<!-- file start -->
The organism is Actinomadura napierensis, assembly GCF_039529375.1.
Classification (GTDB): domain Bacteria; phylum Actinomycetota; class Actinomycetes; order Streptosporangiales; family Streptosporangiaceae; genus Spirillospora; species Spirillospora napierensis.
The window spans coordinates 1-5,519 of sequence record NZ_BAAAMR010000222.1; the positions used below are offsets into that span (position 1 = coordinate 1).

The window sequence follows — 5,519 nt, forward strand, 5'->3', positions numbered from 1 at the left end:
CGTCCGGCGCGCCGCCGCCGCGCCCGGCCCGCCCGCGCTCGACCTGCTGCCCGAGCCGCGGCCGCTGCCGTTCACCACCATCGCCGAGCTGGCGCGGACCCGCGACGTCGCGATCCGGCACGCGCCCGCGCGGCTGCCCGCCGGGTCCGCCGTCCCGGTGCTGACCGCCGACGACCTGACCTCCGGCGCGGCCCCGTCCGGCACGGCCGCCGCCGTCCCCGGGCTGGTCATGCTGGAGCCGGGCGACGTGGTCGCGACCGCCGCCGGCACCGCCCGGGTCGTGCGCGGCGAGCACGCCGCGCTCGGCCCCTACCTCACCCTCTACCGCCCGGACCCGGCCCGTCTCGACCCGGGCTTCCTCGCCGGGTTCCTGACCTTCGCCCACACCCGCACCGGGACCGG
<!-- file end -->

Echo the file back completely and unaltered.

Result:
The organism is Actinomadura napierensis, assembly GCF_039529375.1.
Classification (GTDB): domain Bacteria; phylum Actinomycetota; class Actinomycetes; order Streptosporangiales; family Streptosporangiaceae; genus Spirillospora; species Spirillospora napierensis.
The window spans coordinates 1-5,519 of sequence record NZ_BAAAMR010000222.1; the positions used below are offsets into that span (position 1 = coordinate 1).

The window sequence follows — 5,519 nt, forward strand, 5'->3', positions numbered from 1 at the left end:
CGTCCGGCGCGCCGCCGCCGCGCCCGGCCCGCCCGCGCTCGACCTGCTGCCCGAGCCGCGGCCGCTGCCGTTCACCACCATCGCCGAGCTGGCGCGGACCCGCGACGTCGCGATCCGGCACGCGCCCGCGCGGCTGCCCGCCGGGTCCGCCGTCCCGGTGCTGACCGCCGACGACCTGACCTCCGGCGCGGCCCCGTCCGGCACGGCCGCCGCCGTCCCCGGGCTGGTCATGCTGGAGCCGGGCGACGTGGTCGCGACCGCCGCCGGCACCGCCCGGGTCGTGCGCGGCGAGCACGCCGCGCTCGGCCCCTACCTCACCCTCTACCGCCCGGACCCGGCCCGTCTCGACCCGGGCTTCCTCGCCGGGTTCCTGACCTTCGCCCACACCCGCACCGGGACCGG